So, to pick up the thread. “They want socialism applied to sex, surgically imposed on the one percent if necessary.” This is crap. Wilson provides no evidence for it and can’t be bothered to explain how it would even work. It might be noted at this juncture, however, that men who’ve been fed or have imbibed the idea that they’re entitled to female attention no matter what have been known to commit murder on that basis…a brand of murder which might be described as ‘surgery’ of a sort.

    Wilson would no doubt protest fervently that, since these men don’t believe in God (or at least since they tend not to believe in God) it can’t be argued that he and they have anything in common, and that their doctrines should not be identified with his. But here’s why I think differently: the socialists-of-sex are guys who are very fond of what’s called ‘evo-psych’ — a branch of Darwinian psychology which (once they’re finished with it) “proves” to them that they’ve got a right to a woman and “proves” that the power differential between a man and a woman who are in a relationship ought to be extreme. Wilson touts the same set of convictions, except that he does it under a religious mantle. Here’s why I think that what Wilson does is many times worse: by the time the manospherians are done with Richard Dawkins, they think they deserve a woman because they’ve got a natural right to her, but by the time Doug Wilson is done with them, or with men who are very much like them, they think they deserve a woman because they’ve got a divine right to her: IOW, they’ve been encouraged, with Wilson’s aid, to think God’s their procurer, and they’ve also been led to think women who don’t like them are committing a sin.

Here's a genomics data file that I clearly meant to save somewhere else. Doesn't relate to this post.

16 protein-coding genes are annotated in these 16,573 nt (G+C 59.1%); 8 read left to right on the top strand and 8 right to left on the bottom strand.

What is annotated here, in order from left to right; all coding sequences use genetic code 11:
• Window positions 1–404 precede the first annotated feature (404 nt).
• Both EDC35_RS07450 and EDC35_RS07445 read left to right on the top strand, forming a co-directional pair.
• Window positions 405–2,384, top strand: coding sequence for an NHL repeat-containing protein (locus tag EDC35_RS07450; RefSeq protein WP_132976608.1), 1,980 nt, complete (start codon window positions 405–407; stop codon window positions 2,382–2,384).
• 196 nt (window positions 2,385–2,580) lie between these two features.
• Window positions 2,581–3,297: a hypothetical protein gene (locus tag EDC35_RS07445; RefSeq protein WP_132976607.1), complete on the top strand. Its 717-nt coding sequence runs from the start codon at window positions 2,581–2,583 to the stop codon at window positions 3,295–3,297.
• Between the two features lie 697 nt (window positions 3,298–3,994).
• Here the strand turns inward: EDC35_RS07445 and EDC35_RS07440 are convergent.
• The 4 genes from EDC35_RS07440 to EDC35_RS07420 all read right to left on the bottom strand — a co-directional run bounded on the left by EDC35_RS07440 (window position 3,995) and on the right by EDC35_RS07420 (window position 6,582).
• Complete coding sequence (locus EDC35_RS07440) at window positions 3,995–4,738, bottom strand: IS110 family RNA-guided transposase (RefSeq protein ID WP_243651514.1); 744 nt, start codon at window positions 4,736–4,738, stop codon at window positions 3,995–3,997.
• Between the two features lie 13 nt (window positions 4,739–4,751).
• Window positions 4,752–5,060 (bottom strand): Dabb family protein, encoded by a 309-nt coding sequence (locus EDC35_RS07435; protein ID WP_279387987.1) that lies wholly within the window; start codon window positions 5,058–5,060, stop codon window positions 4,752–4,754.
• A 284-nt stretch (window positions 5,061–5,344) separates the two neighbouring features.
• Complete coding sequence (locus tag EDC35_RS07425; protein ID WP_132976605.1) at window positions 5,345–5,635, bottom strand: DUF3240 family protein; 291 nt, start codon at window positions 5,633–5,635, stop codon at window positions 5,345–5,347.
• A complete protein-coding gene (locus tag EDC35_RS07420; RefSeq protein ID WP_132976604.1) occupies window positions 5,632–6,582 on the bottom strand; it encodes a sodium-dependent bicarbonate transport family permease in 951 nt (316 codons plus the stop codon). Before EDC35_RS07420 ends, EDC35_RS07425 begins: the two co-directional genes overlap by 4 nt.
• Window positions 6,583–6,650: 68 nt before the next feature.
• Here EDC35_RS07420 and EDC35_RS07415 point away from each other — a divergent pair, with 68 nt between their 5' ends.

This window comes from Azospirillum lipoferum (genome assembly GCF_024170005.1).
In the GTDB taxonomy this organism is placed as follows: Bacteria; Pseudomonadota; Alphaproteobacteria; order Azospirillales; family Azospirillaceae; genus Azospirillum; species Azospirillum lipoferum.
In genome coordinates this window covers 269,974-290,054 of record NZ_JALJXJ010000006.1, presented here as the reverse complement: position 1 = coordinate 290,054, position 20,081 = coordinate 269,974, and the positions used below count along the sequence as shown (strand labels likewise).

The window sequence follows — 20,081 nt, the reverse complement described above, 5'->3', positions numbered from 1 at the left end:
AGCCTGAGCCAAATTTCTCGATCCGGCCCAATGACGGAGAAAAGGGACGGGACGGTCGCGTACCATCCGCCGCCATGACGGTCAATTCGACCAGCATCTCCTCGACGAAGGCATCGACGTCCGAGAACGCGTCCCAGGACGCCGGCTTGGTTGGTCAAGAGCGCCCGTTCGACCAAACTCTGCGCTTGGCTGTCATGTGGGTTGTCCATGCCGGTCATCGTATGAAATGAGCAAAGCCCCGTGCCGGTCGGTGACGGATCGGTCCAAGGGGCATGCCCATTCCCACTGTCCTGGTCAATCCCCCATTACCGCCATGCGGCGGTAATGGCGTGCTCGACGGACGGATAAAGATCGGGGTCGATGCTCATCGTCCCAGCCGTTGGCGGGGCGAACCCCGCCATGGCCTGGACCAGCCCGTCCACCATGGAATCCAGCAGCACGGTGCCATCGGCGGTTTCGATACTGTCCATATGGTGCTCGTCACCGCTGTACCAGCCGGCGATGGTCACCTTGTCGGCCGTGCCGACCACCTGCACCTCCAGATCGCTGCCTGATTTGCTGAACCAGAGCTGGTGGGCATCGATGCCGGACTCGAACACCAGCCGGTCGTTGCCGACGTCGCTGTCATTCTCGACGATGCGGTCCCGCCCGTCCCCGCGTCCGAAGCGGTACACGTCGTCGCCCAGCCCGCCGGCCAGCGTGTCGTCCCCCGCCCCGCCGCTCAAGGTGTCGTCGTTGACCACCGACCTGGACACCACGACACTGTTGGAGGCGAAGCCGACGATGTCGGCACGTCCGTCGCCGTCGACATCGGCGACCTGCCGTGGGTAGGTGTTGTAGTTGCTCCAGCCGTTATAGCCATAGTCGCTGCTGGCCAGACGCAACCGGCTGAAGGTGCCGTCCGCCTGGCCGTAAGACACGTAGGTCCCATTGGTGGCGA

Wilson has a lot to answer for. He’s handed messed-up guys a mandate from Heaven: exactly the same kind of Heavenly mandate Roy Moore seems to have been counting on 40 years ago. Do I see a connection? You bet I do.

  • Lucy

    Also, regarding this quote from Dougie

    Feminists hate the fact that there even are hot bodies. They want socialism applied to sex, surgically imposed on the one percent if necessary. Wise Christians know to look past the look, but they don’t resent the existence of it at all. They know its place. Sexual attractiveness is a factor, but by no means the most important one ….(famous bible verse about beauty)…. So please note that the idea is not that charm is nonexistent, but rather that it is a liar. And, in particular cases, it is pretty good at lying.